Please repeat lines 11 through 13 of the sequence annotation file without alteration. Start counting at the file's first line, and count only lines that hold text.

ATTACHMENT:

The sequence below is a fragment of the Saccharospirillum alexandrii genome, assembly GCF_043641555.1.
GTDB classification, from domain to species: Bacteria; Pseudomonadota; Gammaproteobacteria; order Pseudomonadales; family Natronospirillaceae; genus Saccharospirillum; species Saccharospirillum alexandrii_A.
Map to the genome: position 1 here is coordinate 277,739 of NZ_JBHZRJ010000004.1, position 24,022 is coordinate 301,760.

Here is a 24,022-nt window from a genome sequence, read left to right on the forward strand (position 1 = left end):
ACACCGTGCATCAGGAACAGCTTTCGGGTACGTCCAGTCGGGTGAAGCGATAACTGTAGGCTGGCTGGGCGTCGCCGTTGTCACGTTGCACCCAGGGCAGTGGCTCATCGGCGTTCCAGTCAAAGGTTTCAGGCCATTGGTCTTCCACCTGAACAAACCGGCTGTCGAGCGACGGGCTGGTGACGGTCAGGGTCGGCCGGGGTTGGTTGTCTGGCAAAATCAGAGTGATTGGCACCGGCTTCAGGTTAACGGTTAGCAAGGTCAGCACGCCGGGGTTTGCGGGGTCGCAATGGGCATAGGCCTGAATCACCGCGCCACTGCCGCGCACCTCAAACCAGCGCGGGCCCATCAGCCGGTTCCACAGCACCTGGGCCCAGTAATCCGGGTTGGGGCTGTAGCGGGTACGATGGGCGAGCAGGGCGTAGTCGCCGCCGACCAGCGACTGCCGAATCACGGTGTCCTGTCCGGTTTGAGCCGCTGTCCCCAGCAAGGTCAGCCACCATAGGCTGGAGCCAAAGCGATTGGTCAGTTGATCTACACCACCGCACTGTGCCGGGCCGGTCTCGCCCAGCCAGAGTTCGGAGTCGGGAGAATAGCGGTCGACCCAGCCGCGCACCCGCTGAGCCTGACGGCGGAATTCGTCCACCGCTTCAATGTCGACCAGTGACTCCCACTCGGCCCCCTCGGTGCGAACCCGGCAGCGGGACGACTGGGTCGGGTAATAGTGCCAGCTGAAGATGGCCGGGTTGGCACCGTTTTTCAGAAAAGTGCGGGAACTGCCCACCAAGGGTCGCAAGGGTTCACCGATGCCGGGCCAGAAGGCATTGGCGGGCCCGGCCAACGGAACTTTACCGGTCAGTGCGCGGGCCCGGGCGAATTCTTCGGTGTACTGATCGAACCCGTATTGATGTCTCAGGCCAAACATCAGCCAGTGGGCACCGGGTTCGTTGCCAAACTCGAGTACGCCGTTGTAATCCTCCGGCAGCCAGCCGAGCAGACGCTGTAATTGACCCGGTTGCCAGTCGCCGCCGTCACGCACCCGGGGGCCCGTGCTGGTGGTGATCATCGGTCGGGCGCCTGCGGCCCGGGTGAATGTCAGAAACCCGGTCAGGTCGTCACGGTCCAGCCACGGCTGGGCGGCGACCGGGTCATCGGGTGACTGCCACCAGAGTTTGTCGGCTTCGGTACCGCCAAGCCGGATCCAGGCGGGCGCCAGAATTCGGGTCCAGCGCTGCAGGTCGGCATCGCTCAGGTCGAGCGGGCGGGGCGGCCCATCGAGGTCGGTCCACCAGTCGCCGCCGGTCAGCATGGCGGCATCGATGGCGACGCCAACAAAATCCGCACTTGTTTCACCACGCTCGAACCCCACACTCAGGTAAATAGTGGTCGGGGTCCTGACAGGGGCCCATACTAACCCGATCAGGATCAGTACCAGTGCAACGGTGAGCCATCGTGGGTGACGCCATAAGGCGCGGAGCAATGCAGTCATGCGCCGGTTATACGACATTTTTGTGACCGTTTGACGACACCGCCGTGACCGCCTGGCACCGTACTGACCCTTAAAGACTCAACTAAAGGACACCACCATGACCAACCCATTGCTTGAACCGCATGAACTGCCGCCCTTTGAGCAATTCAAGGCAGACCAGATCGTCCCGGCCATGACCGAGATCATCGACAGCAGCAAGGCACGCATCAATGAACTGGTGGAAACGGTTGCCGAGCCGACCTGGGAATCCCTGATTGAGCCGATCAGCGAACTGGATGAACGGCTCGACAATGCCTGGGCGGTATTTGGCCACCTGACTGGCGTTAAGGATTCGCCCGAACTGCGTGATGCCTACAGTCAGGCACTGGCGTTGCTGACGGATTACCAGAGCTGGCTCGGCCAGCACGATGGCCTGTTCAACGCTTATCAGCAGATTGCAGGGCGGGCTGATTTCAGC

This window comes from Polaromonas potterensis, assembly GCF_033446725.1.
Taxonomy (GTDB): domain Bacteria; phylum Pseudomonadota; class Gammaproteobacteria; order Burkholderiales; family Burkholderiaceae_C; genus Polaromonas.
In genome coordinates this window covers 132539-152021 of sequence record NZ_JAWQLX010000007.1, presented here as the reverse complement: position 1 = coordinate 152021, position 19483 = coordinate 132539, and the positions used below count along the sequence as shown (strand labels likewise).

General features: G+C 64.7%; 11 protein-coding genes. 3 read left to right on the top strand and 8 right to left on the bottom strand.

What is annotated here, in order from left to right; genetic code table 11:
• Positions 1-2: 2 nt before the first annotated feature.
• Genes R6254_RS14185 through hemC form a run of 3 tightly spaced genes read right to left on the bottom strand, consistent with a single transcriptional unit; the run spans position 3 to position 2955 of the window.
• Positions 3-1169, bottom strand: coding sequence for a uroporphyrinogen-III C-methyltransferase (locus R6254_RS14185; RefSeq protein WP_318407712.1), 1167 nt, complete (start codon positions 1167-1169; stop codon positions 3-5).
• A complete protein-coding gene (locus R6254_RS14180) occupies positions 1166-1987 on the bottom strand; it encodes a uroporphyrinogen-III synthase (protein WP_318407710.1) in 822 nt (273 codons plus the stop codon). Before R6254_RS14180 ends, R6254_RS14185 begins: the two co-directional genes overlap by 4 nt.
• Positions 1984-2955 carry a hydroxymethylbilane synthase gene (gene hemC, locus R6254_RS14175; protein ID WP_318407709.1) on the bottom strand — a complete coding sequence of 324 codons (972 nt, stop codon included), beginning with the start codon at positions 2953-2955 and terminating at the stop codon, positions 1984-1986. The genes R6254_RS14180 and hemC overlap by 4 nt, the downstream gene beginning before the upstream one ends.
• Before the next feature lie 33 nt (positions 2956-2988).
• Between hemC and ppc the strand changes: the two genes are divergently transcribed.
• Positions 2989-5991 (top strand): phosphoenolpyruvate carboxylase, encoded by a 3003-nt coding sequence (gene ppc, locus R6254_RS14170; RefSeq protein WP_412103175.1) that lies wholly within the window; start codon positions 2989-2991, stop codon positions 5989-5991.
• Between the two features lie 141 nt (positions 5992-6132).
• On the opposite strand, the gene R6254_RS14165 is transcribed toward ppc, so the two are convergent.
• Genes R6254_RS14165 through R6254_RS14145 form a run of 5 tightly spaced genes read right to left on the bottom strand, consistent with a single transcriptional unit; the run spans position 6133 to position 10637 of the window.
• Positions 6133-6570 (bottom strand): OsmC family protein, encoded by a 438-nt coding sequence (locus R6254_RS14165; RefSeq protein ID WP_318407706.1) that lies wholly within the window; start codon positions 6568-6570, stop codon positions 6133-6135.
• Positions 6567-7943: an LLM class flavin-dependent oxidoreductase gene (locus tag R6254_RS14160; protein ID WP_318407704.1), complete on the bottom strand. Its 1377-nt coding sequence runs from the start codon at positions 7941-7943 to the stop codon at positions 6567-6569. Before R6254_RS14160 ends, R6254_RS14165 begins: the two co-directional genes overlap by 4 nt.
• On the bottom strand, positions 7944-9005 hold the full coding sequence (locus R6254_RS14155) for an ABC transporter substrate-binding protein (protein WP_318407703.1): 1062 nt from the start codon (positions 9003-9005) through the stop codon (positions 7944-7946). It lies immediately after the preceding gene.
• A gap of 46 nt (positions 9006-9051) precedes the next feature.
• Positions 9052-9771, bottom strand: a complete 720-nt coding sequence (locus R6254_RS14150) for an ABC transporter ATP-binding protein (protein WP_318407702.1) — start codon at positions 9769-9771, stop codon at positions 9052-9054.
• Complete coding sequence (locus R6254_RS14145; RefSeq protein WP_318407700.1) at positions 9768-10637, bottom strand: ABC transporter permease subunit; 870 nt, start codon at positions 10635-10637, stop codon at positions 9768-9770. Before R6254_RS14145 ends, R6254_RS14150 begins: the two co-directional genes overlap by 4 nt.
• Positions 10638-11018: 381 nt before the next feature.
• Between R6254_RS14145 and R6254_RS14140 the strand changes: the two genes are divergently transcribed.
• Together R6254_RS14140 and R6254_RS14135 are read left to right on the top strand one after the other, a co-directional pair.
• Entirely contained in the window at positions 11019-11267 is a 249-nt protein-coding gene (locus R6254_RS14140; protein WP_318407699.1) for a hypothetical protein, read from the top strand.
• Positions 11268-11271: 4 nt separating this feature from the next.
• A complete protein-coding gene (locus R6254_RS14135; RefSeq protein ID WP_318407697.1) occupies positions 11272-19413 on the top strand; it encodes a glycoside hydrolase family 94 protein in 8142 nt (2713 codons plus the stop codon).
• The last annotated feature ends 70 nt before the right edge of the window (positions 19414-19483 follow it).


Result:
• Positions 1-2: 2 nt before the first annotated feature.
• Genes R6254_RS14185 through hemC form a run of 3 tightly spaced genes read right to left on the bottom strand, consistent with a single transcriptional unit; the run spans position 3 to position 2955 of the window.
• Positions 3-1169, bottom strand: coding sequence for a uroporphyrinogen-III C-methyltransferase (locus R6254_RS14185; RefSeq protein WP_318407712.1), 1167 nt, complete (start codon positions 1167-1169; stop codon positions 3-5).